There are situations in which a vendor will lower the price of a product and offer the distributors of the product (their customers) a refund of a portion of the purchase price. The refund is normally based on the quantity of the product that the distributor has in stock on the date of the price reduction and the difference between the old and new price of the product. This situation is called price protection because the manufacturer or vendor of the item is "protecting" the distributor from price reductions which are made by the vendor after the distributor has already purchased the product.
An example of this type of Price Protection transaction is listed below. This example assumes that the item exists in only one inventory location. Multiple inventory locations are discussed later in this document.
On 2/1/06 a computer distributor purchases 25 laser printers from the vendor (who is also the manufacturer of the product) and pays $500.00 each for the printers.
On 3/5/06 the vendor lowers the price on the printers to $ 450.00 each and offers to give the distributor price protection (a refund) amounting to $50.00 on each of the printers that the distributor has in stock on the date that the price change is made.
On 3/10/06 the distributor receives notice of the price protection and on this date the distributor has 15 of the laser printers in stock. After analyzing the inventory activity for the laser printers in the location being processed, the distributor discovers that an additional 5 printers were in stock on the date of the price change and have been sold in the period 3/5/06 - 3/10/06. The distributor fills out the claim form provided by the vendor and indicates that they are due a refund on 20 printers (amount in stock on 3/5) at $50.00 each for a total amount of $1,000.00
To properly process this transaction, the following steps need to be taken.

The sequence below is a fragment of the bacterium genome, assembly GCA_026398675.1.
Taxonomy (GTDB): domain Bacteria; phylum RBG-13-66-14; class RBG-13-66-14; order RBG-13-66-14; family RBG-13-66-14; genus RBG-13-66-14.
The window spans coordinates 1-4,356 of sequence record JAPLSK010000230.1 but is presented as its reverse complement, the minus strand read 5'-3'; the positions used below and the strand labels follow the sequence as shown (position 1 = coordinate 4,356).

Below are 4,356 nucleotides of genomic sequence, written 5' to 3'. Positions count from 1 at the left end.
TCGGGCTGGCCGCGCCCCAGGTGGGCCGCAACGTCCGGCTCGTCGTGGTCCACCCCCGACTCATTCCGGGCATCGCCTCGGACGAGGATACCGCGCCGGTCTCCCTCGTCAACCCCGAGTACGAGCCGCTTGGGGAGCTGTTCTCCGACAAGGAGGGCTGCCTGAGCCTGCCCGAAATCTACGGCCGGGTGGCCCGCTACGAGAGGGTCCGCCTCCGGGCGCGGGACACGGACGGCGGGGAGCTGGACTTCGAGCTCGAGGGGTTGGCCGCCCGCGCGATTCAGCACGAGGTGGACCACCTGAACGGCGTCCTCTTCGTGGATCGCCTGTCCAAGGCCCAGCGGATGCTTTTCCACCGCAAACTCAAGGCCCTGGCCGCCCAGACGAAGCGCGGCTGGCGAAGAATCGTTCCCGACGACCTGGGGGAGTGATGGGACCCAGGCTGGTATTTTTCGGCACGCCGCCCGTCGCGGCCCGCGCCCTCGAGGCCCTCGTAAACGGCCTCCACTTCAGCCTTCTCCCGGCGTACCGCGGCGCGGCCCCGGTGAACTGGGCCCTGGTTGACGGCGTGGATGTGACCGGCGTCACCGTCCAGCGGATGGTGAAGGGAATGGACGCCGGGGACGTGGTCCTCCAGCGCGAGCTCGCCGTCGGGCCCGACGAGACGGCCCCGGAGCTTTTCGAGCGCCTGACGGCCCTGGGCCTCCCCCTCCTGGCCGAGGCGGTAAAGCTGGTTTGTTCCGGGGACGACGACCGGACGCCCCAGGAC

1. The distributor needs to record a receivable for the amount of the refund that they will receive from the vendor. The receivable needs to be booked in department 1 of the division in which the price protection transactions are processed to handle companies which consist of multiple divisions and/or inventory locations (the average cost of an inventory item is synchronized or normalized in all inventory locations within a division).
2. The distributor needs to adjust the average cost of the items that they have on hand. Reducing the cost of the item by the amount of price protection that is being received allows the distributor to sell the item at the proper (actual) cost and the system to calculate the gross margin for the item correctly (the new cost may allow the salespeople to offer the same product at a lower price while receiving the same margin). This step is especially critical when there is a lot of competition among distributors and when a particular sale can be made or lost on a few percentage points.
3. The distributor needs to adjust the cost (PO price) of the item on all open purchase orders and purchase order requisitions to the vendor so that all future inventory receipts for the item are booked at the new corrected cost. If open purchase orders exist in multiple currencies for the item and vendor being processed, both foreign and local currency purchase order lines need to be adjusted.
4. If any QVL records exist for the vendor and item being protected (QVL records are used to specify foreign currency pricing), the QVL record or records for the item may also need to be adjusted to the new purchase price.
5. The distributor needs to adjust the Next Cost for the item in the Inventory and Catalog files so that all future purchase orders are issued at the corrected lower price (the Next Cost field is used to default PO prices in the Purchase Order Entry program).
6. The distributor may need to adjust the commission cost for the item. The commission cost is the cost used to display margins in the sales order entry program. The commission cost field can be manually maintained or it can be automatically loaded by customer specific routines. In situations where you adjust the average cost of an item and the commission cost is loaded based on the average cost of the item, the field will be updated automatically by the system. In situations where the commission cost is manually maintained, you may need to update the commission cost for the item as part of the price protection process.
7. The distributor needs to adjust (reduce) the general ledger inventory control account balance that is being used for the inventory item being processed. The amount of the adjustment is based on the quantity of the item that is in stock in the location where the price protection is processed, the quantity of the item that is being protected, and the amount of price protection per unit. The lower of the qty being protected or the on hand quantity in stock when the price protection is processed is used to determine the change to inventory.